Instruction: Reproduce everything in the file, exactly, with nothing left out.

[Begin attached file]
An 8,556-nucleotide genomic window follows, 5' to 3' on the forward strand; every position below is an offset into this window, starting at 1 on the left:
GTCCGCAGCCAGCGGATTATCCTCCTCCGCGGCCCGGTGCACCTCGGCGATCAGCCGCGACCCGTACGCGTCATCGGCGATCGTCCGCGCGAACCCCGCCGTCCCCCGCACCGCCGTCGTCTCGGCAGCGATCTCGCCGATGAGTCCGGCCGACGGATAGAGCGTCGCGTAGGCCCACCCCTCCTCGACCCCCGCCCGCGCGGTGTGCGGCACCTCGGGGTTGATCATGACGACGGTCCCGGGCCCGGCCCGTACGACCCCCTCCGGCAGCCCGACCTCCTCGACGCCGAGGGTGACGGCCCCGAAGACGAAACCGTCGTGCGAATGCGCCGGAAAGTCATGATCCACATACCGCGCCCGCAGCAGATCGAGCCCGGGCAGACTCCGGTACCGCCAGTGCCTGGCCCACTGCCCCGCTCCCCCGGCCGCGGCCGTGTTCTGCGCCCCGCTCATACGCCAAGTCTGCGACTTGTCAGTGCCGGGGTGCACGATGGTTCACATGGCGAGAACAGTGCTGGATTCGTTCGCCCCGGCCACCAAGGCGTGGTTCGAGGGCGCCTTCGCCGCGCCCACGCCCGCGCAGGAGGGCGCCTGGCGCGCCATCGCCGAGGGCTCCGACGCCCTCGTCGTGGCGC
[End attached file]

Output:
An 8,556-nucleotide genomic window follows, 5' to 3' on the forward strand; every position below is an offset into this window, starting at 1 on the left:
GTCCGCAGCCAGCGGATTATCCTCCTCCGCGGCCCGGTGCACCTCGGCGATCAGCCGCGACCCGTACGCGTCATCGGCGATCGTCCGCGCGAACCCCGCCGTCCCCCGCACCGCCGTCGTCTCGGCAGCGATCTCGCCGATGAGTCCGGCCGACGGATAGAGCGTCGCGTAGGCCCACCCCTCCTCGACCCCCGCCCGCGCGGTGTGCGGCACCTCGGGGTTGATCATGACGACGGTCCCGGGCCCGGCCCGTACGACCCCCTCCGGCAGCCCGACCTCCTCGACGCCGAGGGTGACGGCCCCGAAGACGAAACCGTCGTGCGAATGCGCCGGAAAGTCATGATCCACATACCGCGCCCGCAGCAGATCGAGCCCGGGCAGACTCCGGTACCGCCAGTGCCTGGCCCACTGCCCCGCTCCCCCGGCCGCGGCCGTGTTCTGCGCCCCGCTCATACGCCAAGTCTGCGACTTGTCAGTGCCGGGGTGCACGATGGTTCACATGGCGAGAACAGTGCTGGATTCGTTCGCCCCGGCCACCAAGGCGTGGTTCGAGGGCGCCTTCGCCGCGCCCACGCCCGCGCAGGAGGGCGCCTGGCGCGCCATCGCCGAGGGCTCCGACGCCCTCGTCGTGGCGC